Start of discussions could lead to exit of Mercantile's Baldwin

Talks begin amid reports of generation rift at bank

February 20, 2003|By Robert Little, Bill Atkinson and William Patalon III | Robert Little, Bill Atkinson and William Patalon III,SUN STAFF

Executives at Mercantile Bankshares Corp. have begun discussions that could lead to the departure of venerated banking Chairman H. Furlong Baldwin, amid reports of a growing philosophical divide between the bank's older and younger generations of leadership.

Sources inside and outside the bank said a "process" has begun that could lead to the exit of Baldwin, the respected Baltimore banking executive and community patron who built Mercantile into an $8.9 billion regional power. The sources offered no time frame, and bank officials declined to comment.

In an interview yesterday, Baldwin, 71, acknowledged discussions about his departure as chairman of Mercantile's board of directors, though he called the talks tentative.

He denied that a rift exists between him and Edward J. "Ned" Kelly III, the Mercantile chief executive and president whom Baldwin installed as his successor in 2001.

"I was going ... anyway after a certain period of time," said Baldwin, who was vacationing in the West Indies. "I have been a nonexecutive chairman for two years. I am retired. I have a consulting fee. I have no authority. I don't know what to tell you."

At the bank's last annual meeting, on April 24, Baldwin was elected to serve a three-year term as a bank director. The term would expire at the bank's annual stockholders meeting in 2005.

When Kelly was hired, Baldwin said he would remain chairman for at least three years, until February 2004.

But several sources inside and outside the bank said a chasm has emerged between Mercantile executives loyal to Kelly and the Baldwin contemporaries who make up the bank's old guard - some of whom are being dismissed or laid off as Mercantile pares down and refocuses.

Other sources said that Baldwin's departure is imminent, though some suggested it will result less from a "force-out" than from a logical succession plan put in place when Kelly joined Mercantile.

Sources said that Kelly established certain goals when he joined Mercantile in 2001, and that the achievement of those goals has rendered Baldwin "less relevant to [Mercantile's] future," according to one source.

"During the next couple of weeks, decisions will be made," a Mercantile executive said.

The bank issued a statement last night saying, "Representatives of the bank declined to comment."

Sources close to the bank describe two different situations. One group paints a picture of respectfulness and collegiality between Baldwin and Kelly, while others suggest a clash of cultures.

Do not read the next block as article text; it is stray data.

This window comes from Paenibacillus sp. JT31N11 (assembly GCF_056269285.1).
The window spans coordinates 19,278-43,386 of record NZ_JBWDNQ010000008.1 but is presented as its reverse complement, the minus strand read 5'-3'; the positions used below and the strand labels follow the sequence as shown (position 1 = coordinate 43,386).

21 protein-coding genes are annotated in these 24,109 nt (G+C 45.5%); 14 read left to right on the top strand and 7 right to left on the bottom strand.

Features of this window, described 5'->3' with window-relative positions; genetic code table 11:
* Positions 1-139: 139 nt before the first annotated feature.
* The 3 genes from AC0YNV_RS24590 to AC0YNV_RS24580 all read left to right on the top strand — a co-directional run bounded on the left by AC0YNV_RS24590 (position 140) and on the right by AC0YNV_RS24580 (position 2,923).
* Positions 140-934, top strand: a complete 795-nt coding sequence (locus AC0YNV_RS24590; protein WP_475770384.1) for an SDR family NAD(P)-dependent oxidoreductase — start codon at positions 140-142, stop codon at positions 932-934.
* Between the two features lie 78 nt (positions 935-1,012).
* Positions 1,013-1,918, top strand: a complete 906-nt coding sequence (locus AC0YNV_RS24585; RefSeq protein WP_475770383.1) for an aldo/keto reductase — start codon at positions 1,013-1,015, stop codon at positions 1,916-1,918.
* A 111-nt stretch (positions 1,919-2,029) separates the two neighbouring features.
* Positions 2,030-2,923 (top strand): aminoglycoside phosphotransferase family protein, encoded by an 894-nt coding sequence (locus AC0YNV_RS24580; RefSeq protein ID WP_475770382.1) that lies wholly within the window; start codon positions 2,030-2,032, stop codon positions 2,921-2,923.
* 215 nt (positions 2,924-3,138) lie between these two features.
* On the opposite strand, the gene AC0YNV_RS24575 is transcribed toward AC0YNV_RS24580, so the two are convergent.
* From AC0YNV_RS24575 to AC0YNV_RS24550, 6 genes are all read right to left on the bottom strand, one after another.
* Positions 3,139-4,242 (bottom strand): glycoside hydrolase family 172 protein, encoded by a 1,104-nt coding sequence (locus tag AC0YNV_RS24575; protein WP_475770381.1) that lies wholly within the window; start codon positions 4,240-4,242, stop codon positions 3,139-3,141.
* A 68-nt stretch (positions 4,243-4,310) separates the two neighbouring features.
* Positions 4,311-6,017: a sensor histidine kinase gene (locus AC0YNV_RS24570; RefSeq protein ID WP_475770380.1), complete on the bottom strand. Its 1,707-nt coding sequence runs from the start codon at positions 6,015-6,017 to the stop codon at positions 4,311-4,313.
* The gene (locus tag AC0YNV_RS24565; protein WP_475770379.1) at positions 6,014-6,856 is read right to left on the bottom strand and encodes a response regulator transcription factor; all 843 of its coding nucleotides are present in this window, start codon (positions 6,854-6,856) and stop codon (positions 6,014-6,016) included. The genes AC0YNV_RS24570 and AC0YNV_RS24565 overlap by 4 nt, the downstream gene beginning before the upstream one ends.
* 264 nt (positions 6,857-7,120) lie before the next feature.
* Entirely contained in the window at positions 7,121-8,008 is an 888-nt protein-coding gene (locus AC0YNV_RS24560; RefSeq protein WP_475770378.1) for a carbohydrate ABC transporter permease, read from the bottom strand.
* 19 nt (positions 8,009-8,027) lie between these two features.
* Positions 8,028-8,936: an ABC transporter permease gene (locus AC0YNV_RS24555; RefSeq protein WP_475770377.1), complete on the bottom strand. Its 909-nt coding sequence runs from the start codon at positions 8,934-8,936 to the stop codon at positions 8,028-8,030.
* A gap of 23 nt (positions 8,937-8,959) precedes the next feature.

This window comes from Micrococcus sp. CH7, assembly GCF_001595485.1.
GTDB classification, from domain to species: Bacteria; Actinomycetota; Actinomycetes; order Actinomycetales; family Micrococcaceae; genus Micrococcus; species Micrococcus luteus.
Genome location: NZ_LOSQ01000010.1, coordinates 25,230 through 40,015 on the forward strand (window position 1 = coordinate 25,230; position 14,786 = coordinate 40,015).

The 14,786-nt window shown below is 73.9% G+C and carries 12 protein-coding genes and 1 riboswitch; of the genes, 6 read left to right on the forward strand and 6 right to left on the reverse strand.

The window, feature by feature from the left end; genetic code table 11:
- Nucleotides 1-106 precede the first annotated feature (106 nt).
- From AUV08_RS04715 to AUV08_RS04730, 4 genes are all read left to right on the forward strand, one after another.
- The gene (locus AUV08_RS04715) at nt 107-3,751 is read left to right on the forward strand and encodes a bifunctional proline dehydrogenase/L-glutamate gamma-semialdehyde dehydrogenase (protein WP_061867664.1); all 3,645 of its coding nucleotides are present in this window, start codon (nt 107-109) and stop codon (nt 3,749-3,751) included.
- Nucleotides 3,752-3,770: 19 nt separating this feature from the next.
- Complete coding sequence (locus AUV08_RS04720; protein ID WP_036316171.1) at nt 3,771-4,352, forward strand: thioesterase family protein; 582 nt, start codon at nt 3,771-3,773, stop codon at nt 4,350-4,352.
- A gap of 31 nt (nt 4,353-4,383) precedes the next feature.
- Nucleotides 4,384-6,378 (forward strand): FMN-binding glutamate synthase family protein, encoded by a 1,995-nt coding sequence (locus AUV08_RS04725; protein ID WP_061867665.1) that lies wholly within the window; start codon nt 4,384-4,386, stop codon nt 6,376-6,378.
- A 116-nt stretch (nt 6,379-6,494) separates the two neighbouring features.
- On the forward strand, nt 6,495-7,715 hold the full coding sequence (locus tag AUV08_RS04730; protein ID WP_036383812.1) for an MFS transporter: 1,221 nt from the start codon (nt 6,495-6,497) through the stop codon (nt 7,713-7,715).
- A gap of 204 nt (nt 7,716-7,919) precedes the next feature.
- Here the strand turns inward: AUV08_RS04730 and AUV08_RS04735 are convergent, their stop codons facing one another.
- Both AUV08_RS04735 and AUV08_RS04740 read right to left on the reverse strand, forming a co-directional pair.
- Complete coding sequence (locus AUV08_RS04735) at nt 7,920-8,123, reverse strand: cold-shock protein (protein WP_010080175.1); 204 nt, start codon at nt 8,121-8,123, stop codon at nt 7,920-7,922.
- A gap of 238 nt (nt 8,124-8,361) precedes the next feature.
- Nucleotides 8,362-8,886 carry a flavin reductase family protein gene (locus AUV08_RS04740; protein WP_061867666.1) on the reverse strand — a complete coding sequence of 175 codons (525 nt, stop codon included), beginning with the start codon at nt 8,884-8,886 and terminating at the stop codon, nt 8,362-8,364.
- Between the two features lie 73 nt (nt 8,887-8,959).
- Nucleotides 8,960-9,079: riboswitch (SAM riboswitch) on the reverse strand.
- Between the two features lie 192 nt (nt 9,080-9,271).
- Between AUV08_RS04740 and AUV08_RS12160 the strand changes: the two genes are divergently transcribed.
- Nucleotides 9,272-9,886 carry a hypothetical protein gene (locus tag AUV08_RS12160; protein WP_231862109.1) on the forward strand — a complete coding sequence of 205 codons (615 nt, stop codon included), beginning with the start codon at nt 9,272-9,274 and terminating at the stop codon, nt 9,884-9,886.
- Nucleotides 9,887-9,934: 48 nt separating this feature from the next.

Many bank veterans remain loyal to Baldwin, some said, creating a situation in which the chairman has maintained an influence over business decisions.

This disparity has led to a dispute over the timing and characterization of Baldwin's departure from the company. A source inside the bank said the talks about when Baldwin would leave were "part of succession-planning," which would lead to Kelly's adding the chairmanship to his duties.

Baldwin's departure from Mercantile would mark the final exit of an executive who is regarded as dean of Baltimore's once-formidable banking community.

Net income at Mercantile, the largest independent bank in Maryland, grew every year from the time that Baldwin became chief executive officer in 1976 until his retirement in 2001 - from $9 million to $175 million. Total cash dividends paid per share increased for 24 consecutive years, and the company's stock price grew from $1.36 per share in 1976 to a high of $44.69 in late 2000.

When Baldwin stepped down, Mercantile ranked as the 54th-largest banking company in the country with $8.9 billion in assets, according to SNL Securities LC, a financial research and publishing firm in Charlottesville, Va.

He also raised money for the Baltimore Symphony Orchestra, the Walters Art Museum and Johns Hopkins Medicine. He was chairman of John Hopkins Medicine's board of trustees from 1989 to 1994.

Kelly has been working to remake the bank and has imported a number of outside executives - especially in the wealth-management area, which he has identified as the vehicle for profit growth.

Executives inside Mercantile said the new directions have rankled some of the bank's veteran employees. At least one executive, who is no longer with the bank, bypassed Kelly to complain to Baldwin about the bank's new leadership, a source at Mercantile said.

"In many respects, people view `Baldy' as still running the bank," that source said of Baldwin. "A lot of things that Ned was trying to do ... if [employees] didn't want to do it, they went to Baldy."

The source said change has frightened Mercantile's older generation of leadership.

"It is tough to get anything moving because they don't want to do anything different than they have done in the last 100 years," the source said. "Change is really scary to them. Now, if they don't change, it is going to seriously hurt their long-term viability."

Baldwin said that when he hired Kelly, the two had an understanding that Baldwin would not remain at the bank for long. He and Kelly discuss his retirement "on a regular basis," Baldwin said.

"I am ready to do other things, not that I had any real role there. I couldn't make a loan, I couldn't sign an expense check," Baldwin said.

He added that he has been "very satisfied" with Mercantile's performance under Kelly. "Our earnings are up in a very tough environment," he said.

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